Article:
The Bulldog bonds closely with family and needs to be around people in order to be happy.
He is an eager to please dog who is easy to train and enjoys learning new tricks.
However, the Bulldog is a chewer by nature.
This will need to be addressed early on in puppyhood.
Provide him with plenty of chew-friendly toys to keep his mouth occupied when he becomes bored.
Experts also suggest tons of mental stimulation as well to keep this dog from becoming bored and subsequently destructive.
As previously mentioned, early socialization and obedience training is going to be key when it comes to your Boxer Bulldog Mix.
But what will the Boxer Bulldog Mix look like? Keep reading!
Boxer Bulldog Mix Defining Characteristics
Just like with temperament, the appearance of your Boxer Bulldog Mix is going to be left up to chance and genetics, depending on which purebred parent he takes after most.
Let’s take a look at your options.
The Boxer is a large, muscular dog with a sleek coat that comes in three standard colors, including:
He stands 21.5 to 25 inches tall and weighs around 50 to 80 pounds. He typically has somewhat of an upturned nose and alert, expressive eyes.
Boxers can either have a docked tail or long tail, and clipped ears or long ears.
For the most part, your Boxer Bulldog Mix will be a cross between the English Bulldog and the Boxer or the American Bulldog and the Boxer.
The English Bulldog is known for his wide head, hanging jowls, short ears, curled tail, and short legs.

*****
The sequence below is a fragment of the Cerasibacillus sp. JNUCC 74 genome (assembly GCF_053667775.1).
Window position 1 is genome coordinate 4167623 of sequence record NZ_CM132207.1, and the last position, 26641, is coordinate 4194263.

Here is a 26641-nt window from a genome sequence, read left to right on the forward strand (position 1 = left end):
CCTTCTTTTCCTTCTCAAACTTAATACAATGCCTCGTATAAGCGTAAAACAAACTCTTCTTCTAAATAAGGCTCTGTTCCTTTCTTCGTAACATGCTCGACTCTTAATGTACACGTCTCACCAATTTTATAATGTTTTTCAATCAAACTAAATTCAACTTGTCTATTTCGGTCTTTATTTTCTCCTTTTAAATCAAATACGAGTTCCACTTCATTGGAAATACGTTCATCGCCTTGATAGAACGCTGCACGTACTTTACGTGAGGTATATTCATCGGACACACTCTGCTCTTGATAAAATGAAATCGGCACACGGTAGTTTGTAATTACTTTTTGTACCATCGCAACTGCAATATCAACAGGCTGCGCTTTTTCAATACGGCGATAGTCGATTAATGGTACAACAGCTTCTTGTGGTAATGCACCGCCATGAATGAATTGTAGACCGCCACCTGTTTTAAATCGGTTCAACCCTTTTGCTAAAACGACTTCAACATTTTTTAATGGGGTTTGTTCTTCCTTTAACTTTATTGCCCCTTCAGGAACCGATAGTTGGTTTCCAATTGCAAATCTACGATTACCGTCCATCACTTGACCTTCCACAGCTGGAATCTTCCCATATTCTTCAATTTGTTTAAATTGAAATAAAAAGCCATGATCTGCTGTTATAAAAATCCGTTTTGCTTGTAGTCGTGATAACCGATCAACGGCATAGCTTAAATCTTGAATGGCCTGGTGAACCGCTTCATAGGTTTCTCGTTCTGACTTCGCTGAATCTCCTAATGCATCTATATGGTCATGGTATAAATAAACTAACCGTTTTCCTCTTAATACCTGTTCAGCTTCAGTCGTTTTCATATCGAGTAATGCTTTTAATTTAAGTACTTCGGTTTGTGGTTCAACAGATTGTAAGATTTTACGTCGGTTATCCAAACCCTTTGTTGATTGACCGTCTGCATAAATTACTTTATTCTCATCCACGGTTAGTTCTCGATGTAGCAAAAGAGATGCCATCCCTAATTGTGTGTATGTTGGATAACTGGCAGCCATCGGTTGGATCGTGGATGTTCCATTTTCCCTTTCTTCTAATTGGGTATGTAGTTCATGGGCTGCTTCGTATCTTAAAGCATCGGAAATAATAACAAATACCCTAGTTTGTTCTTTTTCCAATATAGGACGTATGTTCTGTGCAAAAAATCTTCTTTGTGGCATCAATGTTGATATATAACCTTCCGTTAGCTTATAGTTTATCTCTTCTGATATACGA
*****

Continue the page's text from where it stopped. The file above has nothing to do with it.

With a stout, compact build, the English Bulldog weighs 40-50 pounds and is around 14-15 inches tall.
He has a short coat that sheds moderately and comes in a number of colors, including:
- Brindle and White
- Red and White
- Fawn and White
- Red Brindle
The American Bulldog is bigger than the English Bulldog, standing 20-28 inches tall and weighing 60-130 pounds.
This is a dog who is all muscle with a wide chest, and a long tail and floppy or clipped ears.
The American Bulldog’s coat is the same as the English Bulldog’s coat as far as texture, but it comes in four colors, including:
Boxer Bulldog Mix Grooming and Overall Care
Luckily, both the Boxer and the Bulldog have similar coats that shed moderately and will only require brushing about two times a week.
You will also need to trim your Boxer Bulldog Mix dog’s nails regularly so they don’t break or crack.
Your Boxer Bulldog Mix will need his ears checked consistently to keep them from becoming infected due to wax or moisture buildup.
Speaking of infection, let’s talk about health and lifespan of your Boxer Bulldog Mix.
Lifespan and Health Concerns of a Boxer Bulldog Mix
The Boxer Bulldog Mix could be prone to inheriting any of the same health issues his purebred parents are predisposed to.
While we always recommend early health screening as a way to prepare for or even avoid future health issues in your Boxer Bulldog Mix, we also suggest looking into the health issues both his purebred parents face.
Let’s begin with the Boxer, who has a lifespan of 10-12 years.
The Boxer is most prone to cancer, aortic stenosis, arrhythmogenic right ventricular cardiomyopathy.
He can also suffer from hip dysplasia, hypothyroidism, epilepsy, degenerative myelopathy, and bloat.